Ottawa Centre MPP Joel Harden raised the idea of a no-fare public transportation model and citizen transit commissioner Sarah Wright-Gilbert decried the lack of bus service to support the new LRT network as more than 120 people gathered for town hall session on the capital’s problem-plagued transit system.

The event late last month was organized by Harden — Ottawa Centre’s NDP member of the Ontario legislature — and held at Centretown United Church on Bank Street.

Capital Coun. Shawn Menard and Para Transpo activist Sally Thomas were the other panelists at the meeting, the first in a series of planned NDP-sponsored public discussions about environmental issues.

Wright-Gilbert has angered city officials with her public criticism of the botched LRT rollout and OC Transpo’s decision to scrap so many bus routes before the light-rail system was running efficiently.

She has expressed concerns with the over-crowding at stations and on buses and trains. She told the audience that she was recently shoved violently while on public transportation.

“Until we address the fact,” she said, “that there are less buses running to these terminus (LRT) stations — resulting in it being less convenient for people to actually get to the train — I think that we are going to continue to see a declining ridership.”

Harden said public confidence in the transit system has plummeted after a series of LRT shutdowns and delays that followed the opening of the Confederation Line in September.

“What I know is that moms and dads are being stranded from getting their kids at the end of the day. People feel unsafe,” said Harden. “A lot of people, like my friend Sally (Thomas), don’t feel like they can actually even utilize the systems that we have. These are things we should fix right now.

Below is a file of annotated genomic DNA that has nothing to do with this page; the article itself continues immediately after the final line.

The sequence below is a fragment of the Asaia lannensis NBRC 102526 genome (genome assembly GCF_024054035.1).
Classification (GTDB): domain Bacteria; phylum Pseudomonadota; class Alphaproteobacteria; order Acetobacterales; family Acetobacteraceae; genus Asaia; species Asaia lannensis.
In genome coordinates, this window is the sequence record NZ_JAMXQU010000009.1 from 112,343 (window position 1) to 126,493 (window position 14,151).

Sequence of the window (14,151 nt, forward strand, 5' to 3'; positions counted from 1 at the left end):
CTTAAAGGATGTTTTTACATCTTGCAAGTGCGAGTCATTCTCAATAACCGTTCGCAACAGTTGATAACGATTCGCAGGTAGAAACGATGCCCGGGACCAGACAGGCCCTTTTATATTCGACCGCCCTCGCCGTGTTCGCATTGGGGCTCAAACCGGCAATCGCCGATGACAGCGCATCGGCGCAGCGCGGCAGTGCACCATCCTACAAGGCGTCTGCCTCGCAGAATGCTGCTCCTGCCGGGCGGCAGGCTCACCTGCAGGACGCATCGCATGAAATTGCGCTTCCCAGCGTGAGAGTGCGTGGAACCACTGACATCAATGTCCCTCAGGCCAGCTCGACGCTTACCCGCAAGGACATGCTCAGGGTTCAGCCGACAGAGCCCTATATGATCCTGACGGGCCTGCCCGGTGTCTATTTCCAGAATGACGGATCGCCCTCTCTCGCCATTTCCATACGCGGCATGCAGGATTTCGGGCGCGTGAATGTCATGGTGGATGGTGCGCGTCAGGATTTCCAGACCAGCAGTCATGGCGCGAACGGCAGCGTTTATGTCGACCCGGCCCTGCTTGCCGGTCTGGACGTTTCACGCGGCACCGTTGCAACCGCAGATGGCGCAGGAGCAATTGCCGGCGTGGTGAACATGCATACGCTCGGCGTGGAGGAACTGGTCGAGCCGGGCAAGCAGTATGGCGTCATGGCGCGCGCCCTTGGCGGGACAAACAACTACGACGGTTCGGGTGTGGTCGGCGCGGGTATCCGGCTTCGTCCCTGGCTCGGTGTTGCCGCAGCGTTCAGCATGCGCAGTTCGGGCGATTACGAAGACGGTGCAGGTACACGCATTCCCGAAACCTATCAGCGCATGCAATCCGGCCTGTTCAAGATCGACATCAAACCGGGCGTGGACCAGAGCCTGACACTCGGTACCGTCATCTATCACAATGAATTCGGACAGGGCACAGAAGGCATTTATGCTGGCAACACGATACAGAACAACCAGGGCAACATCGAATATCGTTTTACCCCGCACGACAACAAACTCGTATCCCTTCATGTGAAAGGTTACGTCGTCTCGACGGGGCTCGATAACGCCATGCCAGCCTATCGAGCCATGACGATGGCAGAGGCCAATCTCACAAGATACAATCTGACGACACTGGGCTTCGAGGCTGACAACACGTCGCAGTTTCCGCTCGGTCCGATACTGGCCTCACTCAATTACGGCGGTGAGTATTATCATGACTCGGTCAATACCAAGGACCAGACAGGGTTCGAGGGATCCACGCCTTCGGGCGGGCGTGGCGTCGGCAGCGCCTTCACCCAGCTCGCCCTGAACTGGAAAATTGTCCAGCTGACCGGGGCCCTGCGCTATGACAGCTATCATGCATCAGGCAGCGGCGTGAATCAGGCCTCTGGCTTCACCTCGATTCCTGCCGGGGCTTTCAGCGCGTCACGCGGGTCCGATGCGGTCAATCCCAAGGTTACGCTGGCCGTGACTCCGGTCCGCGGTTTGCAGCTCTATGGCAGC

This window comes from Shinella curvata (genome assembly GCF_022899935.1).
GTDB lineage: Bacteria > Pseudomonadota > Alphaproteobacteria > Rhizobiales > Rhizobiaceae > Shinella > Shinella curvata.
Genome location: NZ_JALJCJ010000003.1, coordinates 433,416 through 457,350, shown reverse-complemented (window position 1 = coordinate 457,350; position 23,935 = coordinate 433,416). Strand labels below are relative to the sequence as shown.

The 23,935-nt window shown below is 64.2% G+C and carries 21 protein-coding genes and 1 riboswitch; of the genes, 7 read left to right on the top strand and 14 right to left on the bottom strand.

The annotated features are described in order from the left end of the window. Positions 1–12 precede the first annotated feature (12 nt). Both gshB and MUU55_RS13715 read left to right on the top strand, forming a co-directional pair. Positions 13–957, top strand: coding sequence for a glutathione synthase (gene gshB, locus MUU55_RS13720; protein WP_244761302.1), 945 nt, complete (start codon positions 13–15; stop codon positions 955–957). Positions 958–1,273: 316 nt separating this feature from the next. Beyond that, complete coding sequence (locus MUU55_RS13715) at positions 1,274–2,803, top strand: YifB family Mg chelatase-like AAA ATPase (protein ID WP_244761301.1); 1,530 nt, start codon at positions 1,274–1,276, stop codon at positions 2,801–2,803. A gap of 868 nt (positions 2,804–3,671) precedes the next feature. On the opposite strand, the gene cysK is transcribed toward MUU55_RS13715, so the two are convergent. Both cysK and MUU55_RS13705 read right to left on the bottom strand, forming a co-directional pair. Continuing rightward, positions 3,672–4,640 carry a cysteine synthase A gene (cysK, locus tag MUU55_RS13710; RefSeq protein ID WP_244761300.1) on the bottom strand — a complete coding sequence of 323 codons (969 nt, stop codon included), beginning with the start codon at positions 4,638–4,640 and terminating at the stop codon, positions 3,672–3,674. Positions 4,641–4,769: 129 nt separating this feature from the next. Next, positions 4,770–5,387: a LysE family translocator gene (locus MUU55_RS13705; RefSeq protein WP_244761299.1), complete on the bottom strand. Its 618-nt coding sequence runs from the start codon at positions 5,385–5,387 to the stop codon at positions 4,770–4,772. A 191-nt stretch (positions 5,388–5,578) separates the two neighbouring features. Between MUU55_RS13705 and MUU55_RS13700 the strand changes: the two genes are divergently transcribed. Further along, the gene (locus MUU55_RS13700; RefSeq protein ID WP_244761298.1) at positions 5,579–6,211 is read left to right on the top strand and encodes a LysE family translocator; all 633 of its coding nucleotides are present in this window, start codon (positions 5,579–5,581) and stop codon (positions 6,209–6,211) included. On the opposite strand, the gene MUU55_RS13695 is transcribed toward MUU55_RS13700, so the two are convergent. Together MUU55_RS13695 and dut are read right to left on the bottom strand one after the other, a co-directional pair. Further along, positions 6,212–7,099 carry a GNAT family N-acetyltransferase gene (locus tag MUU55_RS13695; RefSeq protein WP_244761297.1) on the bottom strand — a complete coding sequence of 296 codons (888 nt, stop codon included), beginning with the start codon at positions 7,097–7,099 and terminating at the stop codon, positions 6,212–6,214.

“And then, aspirationally, we need a better-funded public transit system — and if we get a better-funded public transit system, we can reduce or eliminate fares,” said Harden. “We can put more buses on the road. We can encourage people to get out of their cars and get onto the bus or train.”

Thomas graded the LRT system a “C” for accessibility — prompting some members of the audience to suggest even that was too generous.

Thomas added she wants better overall service for those with disabilities and more co-operative seating for those using walkers, strollers or service animals.

Justin Kelly, who runs the Twitter account Occasional Transport, countered that suggestion, saying it would be counterintuitive to have more seats for those with disabilities when they fall in the minority of the general population.

“I think the only thing they can really fix immediately is communication,” said Kelly, adding that meetings like the town hall was a great place to start.

At one point during the discussion, an audience member shouted:

“Transit isn’t a business. It is a service!” The whole room cheered upon hearing this. 

Angus Wright, an OC Transpo bus driver, said he hopes people will still be kind to their drivers despite the lack of bus service. 

“This mayor and this union, literally everybody who has accountability, they’re speaking to the suburbs — and so these are people who are only a little minorly aggravated and they hop in their car,” said Wright.

Wright said the parallel bus service, with routes running alongside the LRT system, should have remained in place longer after the light-rail launch because it would have created fewer problems and provided better backup service.

Menard said he heard from the meeting that many small fixes to the transit system that would make a significant difference for riders.

“I want to see a highly efficient, reliable and climate-resilient transit system,” he added.

Clive Doucet, a former city councillor and mayoral candidate, attended the meeting and repeated sharp criticisms he’s been making of the transit system. 

“If we go around the world,” Doucet stated, “it would be very difficult to find a worse example than Ottawa.”

Infographic © Santana Bellantoni